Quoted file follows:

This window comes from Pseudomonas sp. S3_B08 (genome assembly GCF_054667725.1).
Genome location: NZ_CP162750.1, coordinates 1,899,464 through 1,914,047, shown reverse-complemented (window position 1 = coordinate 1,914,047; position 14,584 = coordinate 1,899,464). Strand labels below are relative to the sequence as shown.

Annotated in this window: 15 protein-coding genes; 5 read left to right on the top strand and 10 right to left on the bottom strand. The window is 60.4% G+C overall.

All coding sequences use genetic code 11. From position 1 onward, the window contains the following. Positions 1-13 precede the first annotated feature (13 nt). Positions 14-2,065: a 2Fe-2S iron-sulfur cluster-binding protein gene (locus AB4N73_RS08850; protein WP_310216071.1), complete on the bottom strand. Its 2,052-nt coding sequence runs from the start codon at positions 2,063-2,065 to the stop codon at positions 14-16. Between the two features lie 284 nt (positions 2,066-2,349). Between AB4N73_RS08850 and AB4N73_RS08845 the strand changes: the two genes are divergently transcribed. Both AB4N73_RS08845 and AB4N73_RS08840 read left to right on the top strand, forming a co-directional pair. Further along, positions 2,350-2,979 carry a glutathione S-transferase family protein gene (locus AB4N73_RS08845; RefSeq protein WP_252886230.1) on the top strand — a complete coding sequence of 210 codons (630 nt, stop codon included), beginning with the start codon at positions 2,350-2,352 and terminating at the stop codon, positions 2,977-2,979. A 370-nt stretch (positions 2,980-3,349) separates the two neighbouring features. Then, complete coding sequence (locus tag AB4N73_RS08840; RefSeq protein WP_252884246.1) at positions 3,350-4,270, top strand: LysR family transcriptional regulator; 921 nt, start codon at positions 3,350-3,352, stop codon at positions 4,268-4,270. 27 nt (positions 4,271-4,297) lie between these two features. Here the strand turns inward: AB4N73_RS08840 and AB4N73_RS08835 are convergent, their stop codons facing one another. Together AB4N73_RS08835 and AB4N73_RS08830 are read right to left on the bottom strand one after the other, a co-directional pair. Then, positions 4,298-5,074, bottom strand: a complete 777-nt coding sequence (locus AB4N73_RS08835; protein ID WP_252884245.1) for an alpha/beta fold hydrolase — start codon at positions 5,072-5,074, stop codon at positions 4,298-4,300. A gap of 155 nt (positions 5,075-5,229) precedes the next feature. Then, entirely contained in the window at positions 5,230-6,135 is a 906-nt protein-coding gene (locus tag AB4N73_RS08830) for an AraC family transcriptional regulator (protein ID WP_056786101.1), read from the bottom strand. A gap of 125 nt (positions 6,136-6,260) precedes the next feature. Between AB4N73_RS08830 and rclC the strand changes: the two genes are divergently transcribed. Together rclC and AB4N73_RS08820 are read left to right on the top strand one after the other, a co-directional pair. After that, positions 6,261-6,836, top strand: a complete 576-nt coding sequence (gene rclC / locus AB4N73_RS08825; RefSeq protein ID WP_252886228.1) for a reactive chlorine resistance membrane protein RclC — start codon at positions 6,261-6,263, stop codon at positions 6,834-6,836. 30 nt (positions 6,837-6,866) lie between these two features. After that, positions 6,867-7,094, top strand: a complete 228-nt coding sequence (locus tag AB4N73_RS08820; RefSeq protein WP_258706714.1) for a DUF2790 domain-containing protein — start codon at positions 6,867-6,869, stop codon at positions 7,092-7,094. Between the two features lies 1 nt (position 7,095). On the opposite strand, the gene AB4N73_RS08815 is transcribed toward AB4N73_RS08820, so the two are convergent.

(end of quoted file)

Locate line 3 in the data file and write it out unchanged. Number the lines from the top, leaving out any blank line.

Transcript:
Annotated in this window: 15 protein-coding genes; 5 read left to right on the top strand and 10 right to left on the bottom strand. The window is 60.4% G+C overall.